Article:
The outcomes needed from the research and knowledge infrastructure include making characterized nanomaterials widely available, refining analytic methods continuously to define the structures of the materials throughout their life span, defining methods and protocols to assess effects, and increasing the rate of generation and the quality of the data and models available. Stakeholders should be engaged in developing best practices, in sharing information, and in collaborating in developing methods and models. Informatics should be fostered through the joining (“federating”) of existing databases, the encouraging and sustaining of curation and annotation of the data, and the assigning of credit to those who share datasets and models. Joined knowledge bases need to be interoperable and provide for mapping or translation of related ontologies (descriptions of the concepts and relationships among a set of agents or elements; Gruber 2011) to allow for searching similar concepts to identify appropriate data.
Because the knowledge infrastructure will integrate the research agenda, it comprises activities that connect the other research categories. Each activity described below is an integral part of the infrastructure and has both short-term and long-term components. The relative emphasis placed on each activity will change as the foundational components of the infrastructure are established; however, to ensure coordination of the infrastructure, some emphasis on each activity is needed from the outset. The activities are binned into three areas, in descending order of their importance in the short term.
Short-term priority requiring immediate emphasis followed by a sustained effort:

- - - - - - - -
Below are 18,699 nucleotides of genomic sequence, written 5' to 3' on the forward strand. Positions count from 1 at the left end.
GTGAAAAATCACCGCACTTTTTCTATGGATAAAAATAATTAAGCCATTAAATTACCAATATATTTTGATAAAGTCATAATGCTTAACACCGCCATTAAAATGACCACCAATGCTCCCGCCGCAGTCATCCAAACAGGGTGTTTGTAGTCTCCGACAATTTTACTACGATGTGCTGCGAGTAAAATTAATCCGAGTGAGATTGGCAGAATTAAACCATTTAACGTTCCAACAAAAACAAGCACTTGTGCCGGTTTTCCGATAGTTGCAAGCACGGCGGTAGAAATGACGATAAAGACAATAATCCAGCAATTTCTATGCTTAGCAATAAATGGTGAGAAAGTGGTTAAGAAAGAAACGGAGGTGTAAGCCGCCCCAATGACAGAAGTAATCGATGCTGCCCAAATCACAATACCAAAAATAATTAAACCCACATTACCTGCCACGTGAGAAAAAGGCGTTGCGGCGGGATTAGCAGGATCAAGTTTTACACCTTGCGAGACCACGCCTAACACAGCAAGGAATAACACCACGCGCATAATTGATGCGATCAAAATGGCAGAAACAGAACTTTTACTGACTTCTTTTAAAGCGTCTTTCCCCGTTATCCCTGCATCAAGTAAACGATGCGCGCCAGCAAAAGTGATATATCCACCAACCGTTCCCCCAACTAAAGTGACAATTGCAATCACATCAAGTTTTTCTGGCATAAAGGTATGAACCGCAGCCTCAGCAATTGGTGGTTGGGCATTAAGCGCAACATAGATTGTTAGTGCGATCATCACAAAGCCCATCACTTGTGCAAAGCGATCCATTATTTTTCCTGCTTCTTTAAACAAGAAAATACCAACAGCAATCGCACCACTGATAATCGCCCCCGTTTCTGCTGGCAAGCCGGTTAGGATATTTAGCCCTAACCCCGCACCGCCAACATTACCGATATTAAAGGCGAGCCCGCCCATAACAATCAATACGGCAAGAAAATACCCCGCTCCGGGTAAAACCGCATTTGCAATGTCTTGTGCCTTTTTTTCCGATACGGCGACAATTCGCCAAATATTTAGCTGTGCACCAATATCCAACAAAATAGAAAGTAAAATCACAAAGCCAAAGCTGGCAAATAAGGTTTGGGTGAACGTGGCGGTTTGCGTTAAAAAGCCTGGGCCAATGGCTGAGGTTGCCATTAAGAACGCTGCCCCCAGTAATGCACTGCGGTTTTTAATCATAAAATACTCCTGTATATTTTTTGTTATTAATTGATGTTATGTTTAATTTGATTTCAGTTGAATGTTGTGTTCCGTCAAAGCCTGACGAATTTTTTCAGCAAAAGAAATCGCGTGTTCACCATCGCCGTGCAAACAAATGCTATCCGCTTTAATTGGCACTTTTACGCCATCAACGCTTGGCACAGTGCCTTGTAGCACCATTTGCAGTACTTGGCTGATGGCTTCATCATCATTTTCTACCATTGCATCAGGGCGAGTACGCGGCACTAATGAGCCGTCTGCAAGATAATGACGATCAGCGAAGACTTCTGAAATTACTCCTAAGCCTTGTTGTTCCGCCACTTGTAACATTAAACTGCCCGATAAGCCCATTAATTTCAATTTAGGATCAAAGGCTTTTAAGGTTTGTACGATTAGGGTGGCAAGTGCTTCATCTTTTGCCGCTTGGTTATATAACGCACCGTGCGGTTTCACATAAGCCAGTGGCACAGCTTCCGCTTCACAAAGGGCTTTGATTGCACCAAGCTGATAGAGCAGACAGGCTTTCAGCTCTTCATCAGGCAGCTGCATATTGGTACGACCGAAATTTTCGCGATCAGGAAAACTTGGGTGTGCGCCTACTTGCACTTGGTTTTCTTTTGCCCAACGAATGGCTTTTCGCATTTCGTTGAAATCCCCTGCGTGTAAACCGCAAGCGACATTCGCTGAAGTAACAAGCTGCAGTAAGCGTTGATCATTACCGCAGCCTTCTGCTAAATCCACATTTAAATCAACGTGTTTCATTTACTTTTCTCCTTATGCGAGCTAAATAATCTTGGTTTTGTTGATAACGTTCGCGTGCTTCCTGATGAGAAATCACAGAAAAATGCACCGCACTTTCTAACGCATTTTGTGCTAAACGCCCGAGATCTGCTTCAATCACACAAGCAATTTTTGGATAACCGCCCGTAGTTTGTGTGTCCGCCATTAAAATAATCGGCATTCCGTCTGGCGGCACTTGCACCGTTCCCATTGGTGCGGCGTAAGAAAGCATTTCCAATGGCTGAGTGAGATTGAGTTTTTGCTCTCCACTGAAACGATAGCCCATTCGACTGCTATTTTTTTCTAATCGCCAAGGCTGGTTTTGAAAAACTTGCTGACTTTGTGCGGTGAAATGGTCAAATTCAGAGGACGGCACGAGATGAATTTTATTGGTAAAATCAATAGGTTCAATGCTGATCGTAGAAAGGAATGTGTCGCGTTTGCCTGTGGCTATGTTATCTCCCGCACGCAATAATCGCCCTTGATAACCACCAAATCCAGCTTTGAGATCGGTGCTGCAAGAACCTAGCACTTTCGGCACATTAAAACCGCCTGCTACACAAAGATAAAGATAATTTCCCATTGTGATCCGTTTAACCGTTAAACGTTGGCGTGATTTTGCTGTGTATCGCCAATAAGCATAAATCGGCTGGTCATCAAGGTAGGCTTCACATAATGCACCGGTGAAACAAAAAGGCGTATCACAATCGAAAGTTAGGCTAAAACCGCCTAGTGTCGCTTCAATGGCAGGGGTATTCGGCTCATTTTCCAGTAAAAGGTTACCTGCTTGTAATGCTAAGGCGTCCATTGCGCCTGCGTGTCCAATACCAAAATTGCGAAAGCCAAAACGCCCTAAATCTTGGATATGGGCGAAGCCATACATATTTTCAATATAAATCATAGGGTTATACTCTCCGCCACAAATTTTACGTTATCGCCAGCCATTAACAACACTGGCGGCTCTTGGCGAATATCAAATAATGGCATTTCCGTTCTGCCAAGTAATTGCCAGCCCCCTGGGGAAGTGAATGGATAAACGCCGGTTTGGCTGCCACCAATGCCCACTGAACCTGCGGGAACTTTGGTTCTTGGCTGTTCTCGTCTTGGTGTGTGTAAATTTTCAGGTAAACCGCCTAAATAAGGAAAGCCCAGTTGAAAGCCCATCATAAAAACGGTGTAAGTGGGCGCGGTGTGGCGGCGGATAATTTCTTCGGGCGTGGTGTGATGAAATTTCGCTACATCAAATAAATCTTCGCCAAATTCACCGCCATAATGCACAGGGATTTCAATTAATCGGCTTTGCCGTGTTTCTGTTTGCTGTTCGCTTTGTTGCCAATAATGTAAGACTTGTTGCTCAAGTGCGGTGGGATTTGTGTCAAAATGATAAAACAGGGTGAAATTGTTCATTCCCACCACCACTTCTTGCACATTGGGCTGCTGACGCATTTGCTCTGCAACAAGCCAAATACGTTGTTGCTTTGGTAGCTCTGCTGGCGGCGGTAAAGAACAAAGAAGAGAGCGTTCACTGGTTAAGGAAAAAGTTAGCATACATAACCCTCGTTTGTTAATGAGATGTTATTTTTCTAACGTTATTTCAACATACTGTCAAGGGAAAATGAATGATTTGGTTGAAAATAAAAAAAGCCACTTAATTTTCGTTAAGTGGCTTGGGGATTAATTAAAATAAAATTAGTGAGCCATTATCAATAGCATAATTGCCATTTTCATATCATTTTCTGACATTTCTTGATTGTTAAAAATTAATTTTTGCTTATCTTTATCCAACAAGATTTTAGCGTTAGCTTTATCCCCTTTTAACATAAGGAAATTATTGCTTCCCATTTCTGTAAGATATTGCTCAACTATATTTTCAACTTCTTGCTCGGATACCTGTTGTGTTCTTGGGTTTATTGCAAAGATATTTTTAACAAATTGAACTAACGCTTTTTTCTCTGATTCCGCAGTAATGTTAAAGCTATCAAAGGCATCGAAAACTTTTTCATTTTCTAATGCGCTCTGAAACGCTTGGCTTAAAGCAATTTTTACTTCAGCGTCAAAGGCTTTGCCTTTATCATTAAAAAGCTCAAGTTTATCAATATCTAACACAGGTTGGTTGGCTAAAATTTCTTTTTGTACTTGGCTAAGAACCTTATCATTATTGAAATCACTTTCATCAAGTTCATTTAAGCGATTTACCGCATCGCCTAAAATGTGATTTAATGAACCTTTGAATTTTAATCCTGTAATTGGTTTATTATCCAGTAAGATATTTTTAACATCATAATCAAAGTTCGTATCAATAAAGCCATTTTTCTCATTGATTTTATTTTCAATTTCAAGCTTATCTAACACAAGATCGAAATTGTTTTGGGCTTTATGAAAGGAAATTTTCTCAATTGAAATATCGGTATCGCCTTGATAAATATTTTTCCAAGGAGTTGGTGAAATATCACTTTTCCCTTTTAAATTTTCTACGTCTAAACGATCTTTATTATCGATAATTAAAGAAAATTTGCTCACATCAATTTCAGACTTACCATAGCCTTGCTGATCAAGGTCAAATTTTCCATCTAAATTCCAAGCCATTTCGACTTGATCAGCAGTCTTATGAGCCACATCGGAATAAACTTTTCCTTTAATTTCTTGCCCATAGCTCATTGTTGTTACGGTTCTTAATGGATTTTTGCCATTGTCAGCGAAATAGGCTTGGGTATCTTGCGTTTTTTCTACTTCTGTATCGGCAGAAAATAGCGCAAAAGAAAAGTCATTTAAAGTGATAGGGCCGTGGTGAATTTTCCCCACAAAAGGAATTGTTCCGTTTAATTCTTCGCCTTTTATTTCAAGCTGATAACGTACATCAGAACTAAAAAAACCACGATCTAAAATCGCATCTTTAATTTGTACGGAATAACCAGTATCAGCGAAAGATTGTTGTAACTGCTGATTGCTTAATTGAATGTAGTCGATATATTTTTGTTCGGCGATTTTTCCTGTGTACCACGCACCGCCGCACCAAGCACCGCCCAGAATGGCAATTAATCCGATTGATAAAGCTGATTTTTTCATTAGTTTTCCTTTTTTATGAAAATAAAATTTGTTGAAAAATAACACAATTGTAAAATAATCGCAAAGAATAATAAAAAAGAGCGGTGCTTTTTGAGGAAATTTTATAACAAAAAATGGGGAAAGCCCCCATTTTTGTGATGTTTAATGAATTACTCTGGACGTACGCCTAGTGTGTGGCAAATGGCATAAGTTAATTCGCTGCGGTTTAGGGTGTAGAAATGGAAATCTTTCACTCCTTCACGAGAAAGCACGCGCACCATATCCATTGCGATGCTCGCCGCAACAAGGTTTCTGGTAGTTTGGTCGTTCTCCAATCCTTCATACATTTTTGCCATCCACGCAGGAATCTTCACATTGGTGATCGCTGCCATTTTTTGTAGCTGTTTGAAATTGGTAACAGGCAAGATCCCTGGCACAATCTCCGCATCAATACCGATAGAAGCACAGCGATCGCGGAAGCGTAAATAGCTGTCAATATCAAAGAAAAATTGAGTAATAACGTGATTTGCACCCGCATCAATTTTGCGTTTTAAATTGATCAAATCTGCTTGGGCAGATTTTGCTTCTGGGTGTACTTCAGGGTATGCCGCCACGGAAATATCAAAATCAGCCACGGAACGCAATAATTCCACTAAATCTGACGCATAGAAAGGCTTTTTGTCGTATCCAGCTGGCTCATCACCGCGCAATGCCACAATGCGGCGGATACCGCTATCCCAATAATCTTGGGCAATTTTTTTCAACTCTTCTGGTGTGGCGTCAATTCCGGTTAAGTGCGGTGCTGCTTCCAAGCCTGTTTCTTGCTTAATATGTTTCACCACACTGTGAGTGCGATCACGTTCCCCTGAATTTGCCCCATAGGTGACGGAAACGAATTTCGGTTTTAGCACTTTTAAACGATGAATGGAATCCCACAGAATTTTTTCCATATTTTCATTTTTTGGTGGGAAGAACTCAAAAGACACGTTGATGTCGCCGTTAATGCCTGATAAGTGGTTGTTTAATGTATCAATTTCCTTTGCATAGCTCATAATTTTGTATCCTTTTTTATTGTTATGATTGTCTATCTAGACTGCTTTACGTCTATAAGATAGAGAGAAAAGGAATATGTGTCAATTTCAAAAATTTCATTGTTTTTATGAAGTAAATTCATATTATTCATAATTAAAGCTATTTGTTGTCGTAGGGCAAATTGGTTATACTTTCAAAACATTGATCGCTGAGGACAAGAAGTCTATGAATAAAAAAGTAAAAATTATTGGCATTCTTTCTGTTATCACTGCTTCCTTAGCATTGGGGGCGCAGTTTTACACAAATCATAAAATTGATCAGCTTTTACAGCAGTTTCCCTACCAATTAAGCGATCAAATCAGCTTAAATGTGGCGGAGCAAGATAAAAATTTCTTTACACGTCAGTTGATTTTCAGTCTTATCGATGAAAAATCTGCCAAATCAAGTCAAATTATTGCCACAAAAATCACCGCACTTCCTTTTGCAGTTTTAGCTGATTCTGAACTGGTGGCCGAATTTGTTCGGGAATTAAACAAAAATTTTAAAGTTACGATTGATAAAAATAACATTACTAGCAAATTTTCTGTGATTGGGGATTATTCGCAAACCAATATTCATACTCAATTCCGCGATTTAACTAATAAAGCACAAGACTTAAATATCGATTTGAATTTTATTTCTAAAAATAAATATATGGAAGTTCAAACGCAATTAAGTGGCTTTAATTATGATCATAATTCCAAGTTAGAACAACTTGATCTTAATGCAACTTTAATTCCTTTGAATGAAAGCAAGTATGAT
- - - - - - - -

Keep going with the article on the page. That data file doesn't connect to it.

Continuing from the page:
• Produce and make available material libraries (characterized nanomaterials in commerce, reference materials, and standard materials) that have the structural definition and systematic variation needed for advancing key research (see Chapter 4).
Building these capabilities in the short term and ramping them up to a sustained effort in the longer term:
• Develop and validate the analytic tools and methods needed to relate nanomaterial properties to system responses, including methods for detecting, characterizing, and tracking nanomaterials in relevant media and for monitoring transformations (including surface modifications) in complex media and on the timescale of experiments. A multi-tiered approach will be needed to develop methods so that the fate of ENMs in all relevant media can be understood.
• Refine and validate methods needed to characterize and quantify the effects of ENMs in experimental systems, considering the identity and dose of a nanomaterial at the target or in the system. Develop and validate methods, including high-throughput screening, to examine the sensitivity of effects to structural motifs and descriptors.